5 Interesting Facts You Never Knew About War During The Last 100 Years

War is an abominable event that has left its mark at one time or another on the population of the entire world. Because its huge importance to history, there is no shortage of interesting facts about it.

A show of military prowess is still an absolute must for some countries today. They will go to extreme lengths to uphold their position.

At the other end of the scale, however, there are neutral countries. Some have such a deep, historic commitment to neutrality that they have not seen armed conflict in decades.  Switzerland, for example, has in fact not been to war since 1815.

War is, in fact, almost a constant of human history. Estimates suggest that in around 3,400 years of documented history across the world, there have only been 250 years of peace.

It’s not difficult to imagine that before too long, the world could enter a state of constant international conflict. And considering the capabilities of modern weaponry, it would not be a very long one.

As difficult or controversial as war is as a topic for discussion, there are certainly some very intriguing points about it. Historians, film makers, authors, and re-discovered contemporary documents like photographs and movies constantly offer new insights.

The following facts showcase five pieces of information about war during the last century that many simply aren’t aware of.

1. World War II Fatalities

Image:  PhotosNormandie (fotopedia)

Image:  PhotosNormandie (fotopedia)

World War II is widely recognized as not only the farthest-reaching, but also the deadliest military conflict in history. Between 1939 and 1945, 100 million military personnel were mobilized at one time or another.

In these six years, over 60 million people lost their lives to the devastations of war.

Of this figure, only one third were military. The other two thirds were civilians, caught up in a conflict they did not want. To put this into perspective, these 60 million people translate to over 2.5% of the entire global population at the time.

2. Annual Global Spending On Military

Image:  CAPL

Image:  MATEUS_27:24&25 (fotopedia)

Countries across the world spend staggering amounts of money on their militaries. There are enormous budgets for maintaining their defense and keeping their military forces at what they consider to be an acceptable level.

The SIPRI report on global military expenditure puts the figure at over $1.9 trillion for 2019. In fact, war spending is accelerating, and will break the $2 trillion mark soon. That said, 2020 will likely see a slight decrease owing to the effects of the pandemic.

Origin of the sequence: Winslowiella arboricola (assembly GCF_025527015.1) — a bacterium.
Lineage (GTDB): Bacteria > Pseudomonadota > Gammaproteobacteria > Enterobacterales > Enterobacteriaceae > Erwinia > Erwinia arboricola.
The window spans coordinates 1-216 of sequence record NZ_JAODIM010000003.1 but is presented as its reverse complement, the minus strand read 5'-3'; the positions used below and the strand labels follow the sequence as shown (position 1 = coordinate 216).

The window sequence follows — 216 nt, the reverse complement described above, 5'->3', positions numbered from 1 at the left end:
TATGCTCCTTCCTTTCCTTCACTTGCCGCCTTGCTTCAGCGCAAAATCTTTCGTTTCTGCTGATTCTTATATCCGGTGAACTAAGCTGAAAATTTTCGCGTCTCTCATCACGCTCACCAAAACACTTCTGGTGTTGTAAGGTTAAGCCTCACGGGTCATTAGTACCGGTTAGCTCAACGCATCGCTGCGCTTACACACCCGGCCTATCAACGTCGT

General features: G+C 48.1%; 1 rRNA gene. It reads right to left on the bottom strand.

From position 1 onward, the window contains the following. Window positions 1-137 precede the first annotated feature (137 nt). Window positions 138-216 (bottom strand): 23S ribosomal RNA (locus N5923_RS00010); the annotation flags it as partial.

Unsurprisingly, the US military is the biggest contributor in 2019. It maintains one of the world’s top military forces. Spending $732 billion, it accounts for 38% of global military expenditure. China, with a 14% share, is in second place.

The UK is eighth in the SIPRI ranking, spending around $49 billion. Its share is tiny in comparison, at only 2.6%. These figures translate to over $2,200 per capita in the USA and around $730 in the UK.

3. The Phoenix At Pearl Harbor

Image:  Chris Allen (Geograph)

Image:  pedist (fotopedia)

During the Japanese attack on Pearl Harbor on the morning of December 7th 1941, the American light cruiser USS Phoenix was anchored there.

After the attack, it was noticed that the vessel had miraculously survived the onslaught almost completely unscathed.

Six years after the end of World War II, the ship was transferred to the navy of Argentina to be a part of their military fleet. Renamed to ARA General Belgrano, the vessel met its end on May 2, 1982, during the Falklands War. It was the first ship to be sunk in war by a nuclear-powered submarine – the HMS Conqueror.

4. A Close Call for Churchill

Image:  Wikipedia

Image:  jzawodn (fotopedia)

The man – who a 2002 BBC poll proclaimed the greatest figure in British history – almost died during World War II. On January 17, 1942, Winston Churchill and his entourage returned from the United States in the Boeing 314 Clipper Flying Boat ‘Berwick’.

Apparently suffering a navigational error, the plane came very close to the German anti-aircraft guns in France. Only a last minute course correction averted this potential disaster.

As if this wasn’t bad enough, on its approach to Britain from the south, radar operators suspected it of being a hostile. Subsequently, six RAF Hurricane fighters were sent to deal with the problem.

Strangely, none of the Hurricanes sent were able to locate the plane, which went on to land safely.

5. Happy Christmas During World War I

Image:  The Well-Tempered Ear

Image:  The Origins Of Football

The First World War was described as the war to end all wars. At the time, it was in fact the sixth deadliest conflict in world history. Many millions were killed during its long and bloody course. In no small way, this was due to technological advances in weaponry and fire-power.

Amongst all this devastation, man’s sense of self-preservation and compassion came to the fore on Christmas Eve 1914. Both German and British soldiers fighting in Flanders, Belgium, stopped trying to kill one another. Instead, they sang Christmas carols in a show of seasonal cheer.

The soldiers went so far as having makeshift Christmas trees and even found time to have a game of soccer. This camaraderie and goodwill to all men lasted until New Year’s Day 1915. At this point, hostilities resumed – and men fired again at their former fellow carol-singers.

Disclaimer: This post was originally published on October 25th, 2019. It has since been fact-checked and updated.